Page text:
“I-I,” I fake stutter like a deer in headlights. “I’m afraid I still don’t get it. What is this ‘twerking?’ Is that what you called it?” My colleagues stop laughing one by one, jaws turning slack as so many eyebrows knit together that I expect a scarf. “Why is it funny? What’s the joke?” Some shift from side to side, others trade glances, a couple of people bow their heads as the smile starts to melt from the Secretary’s face. The photographer snaps a few candids of the wreckage that almost make the night worth the price of admission, should I ever get my hands on those pictures. Some men and women on the dance floor move in the throes of the dance—hands on knees, one leg in the air, and everything—giving the entire gaggle an opportunity to point and say, “Look! What they’re doing!” But, in the inimitable words of the hip-hop artist coming through the speakers, it’s all eyes on me.

“Twerking,” my appointee whispers as she smiles nervously at the Secretary. “You know, like this.” She sort of wiggles her hips forwards and backwards, and I shake my head and shrug with my eyes wide. Hers is not a master class.

“It’s some sort of dance?” The pressure relieves in a collective whoosh as they all nod enthusiastically, looking at each other wide-eyed as if questioning my blackness. “Like that?” I ask, pointing to an excellent example of it on the dance floor, and the group finally relaxes.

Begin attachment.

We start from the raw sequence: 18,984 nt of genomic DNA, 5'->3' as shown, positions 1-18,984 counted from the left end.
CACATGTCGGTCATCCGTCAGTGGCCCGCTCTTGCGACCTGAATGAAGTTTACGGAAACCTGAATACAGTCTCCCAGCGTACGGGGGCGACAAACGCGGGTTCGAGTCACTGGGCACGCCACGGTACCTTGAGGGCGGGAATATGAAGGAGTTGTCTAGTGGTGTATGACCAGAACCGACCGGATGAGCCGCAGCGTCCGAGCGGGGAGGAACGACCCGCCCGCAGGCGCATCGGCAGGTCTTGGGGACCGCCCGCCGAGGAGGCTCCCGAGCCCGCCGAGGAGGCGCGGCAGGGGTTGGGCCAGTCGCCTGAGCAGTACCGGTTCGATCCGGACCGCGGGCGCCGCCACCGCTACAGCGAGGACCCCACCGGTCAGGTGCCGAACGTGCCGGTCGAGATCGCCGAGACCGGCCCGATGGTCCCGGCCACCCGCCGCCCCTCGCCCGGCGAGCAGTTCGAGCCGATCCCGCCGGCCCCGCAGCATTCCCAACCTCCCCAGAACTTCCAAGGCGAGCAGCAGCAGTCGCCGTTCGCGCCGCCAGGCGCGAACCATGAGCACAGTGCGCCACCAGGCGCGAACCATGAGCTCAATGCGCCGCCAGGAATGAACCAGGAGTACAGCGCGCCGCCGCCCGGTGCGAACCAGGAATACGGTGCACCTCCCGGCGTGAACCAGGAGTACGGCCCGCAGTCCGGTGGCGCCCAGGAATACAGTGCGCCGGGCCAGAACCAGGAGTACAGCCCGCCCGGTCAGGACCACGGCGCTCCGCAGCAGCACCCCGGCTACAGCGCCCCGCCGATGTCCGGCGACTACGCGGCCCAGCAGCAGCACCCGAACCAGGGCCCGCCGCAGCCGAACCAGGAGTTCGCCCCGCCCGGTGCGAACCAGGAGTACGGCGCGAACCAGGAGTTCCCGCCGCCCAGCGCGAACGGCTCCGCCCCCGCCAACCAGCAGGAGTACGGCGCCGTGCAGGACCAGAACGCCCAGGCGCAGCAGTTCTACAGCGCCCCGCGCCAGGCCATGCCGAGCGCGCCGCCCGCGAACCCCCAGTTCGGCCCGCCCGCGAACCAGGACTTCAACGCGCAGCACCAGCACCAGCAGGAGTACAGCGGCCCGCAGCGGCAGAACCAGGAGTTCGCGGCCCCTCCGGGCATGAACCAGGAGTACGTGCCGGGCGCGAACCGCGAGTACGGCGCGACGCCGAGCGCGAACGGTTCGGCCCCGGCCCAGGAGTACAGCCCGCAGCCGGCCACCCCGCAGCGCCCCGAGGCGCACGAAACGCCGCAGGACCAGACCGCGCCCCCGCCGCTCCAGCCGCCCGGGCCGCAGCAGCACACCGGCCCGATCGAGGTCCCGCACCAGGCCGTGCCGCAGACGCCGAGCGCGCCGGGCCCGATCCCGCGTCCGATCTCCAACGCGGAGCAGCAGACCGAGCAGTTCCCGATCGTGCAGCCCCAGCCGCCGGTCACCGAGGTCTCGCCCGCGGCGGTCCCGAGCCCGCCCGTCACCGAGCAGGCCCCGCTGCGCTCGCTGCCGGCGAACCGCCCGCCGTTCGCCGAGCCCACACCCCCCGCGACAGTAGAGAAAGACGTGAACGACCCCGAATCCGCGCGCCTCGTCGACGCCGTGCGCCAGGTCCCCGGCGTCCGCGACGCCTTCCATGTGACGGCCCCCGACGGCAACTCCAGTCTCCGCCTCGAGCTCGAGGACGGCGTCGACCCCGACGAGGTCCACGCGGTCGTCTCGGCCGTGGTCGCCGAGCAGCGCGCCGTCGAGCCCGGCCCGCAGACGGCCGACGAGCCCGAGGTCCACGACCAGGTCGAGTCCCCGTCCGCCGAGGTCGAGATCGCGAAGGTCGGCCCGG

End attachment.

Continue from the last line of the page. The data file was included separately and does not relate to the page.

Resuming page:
“Yes,” everyone breathes. Some chuckle or take a sip of wine to ease any remaining tension. Shoulders release all around as the Secretary leans his face between Alex and me again and clasps our arms tight, pulling my husband and me against opposite sides of his barrel chest.

“That’s not twerking,” I insist as I wriggle free of his grasp on my body. “That’s called the Mapouka dance, from the Ivory Coast. It’s thousands of years old.” Blank stares again greet me from all around as I admire the woman’s technique. Upon closer inspection, I believe she and I took the same class. And watching her on the floor, I admit that she aced it.

“Côte D’Ivoire,” Alex offers in his sexy, flat-sounding French lilt, to the group. “In West Africa.” Its place of origin slowly registers across the faces of about fifty percent of our audience after that, although the immigration hardliners among us look ready to spring on my husband for his papers.

“Just another thing stolen from Africa, I suppose,” I say, things like health insurance and a paycheck no longer enough to block my words.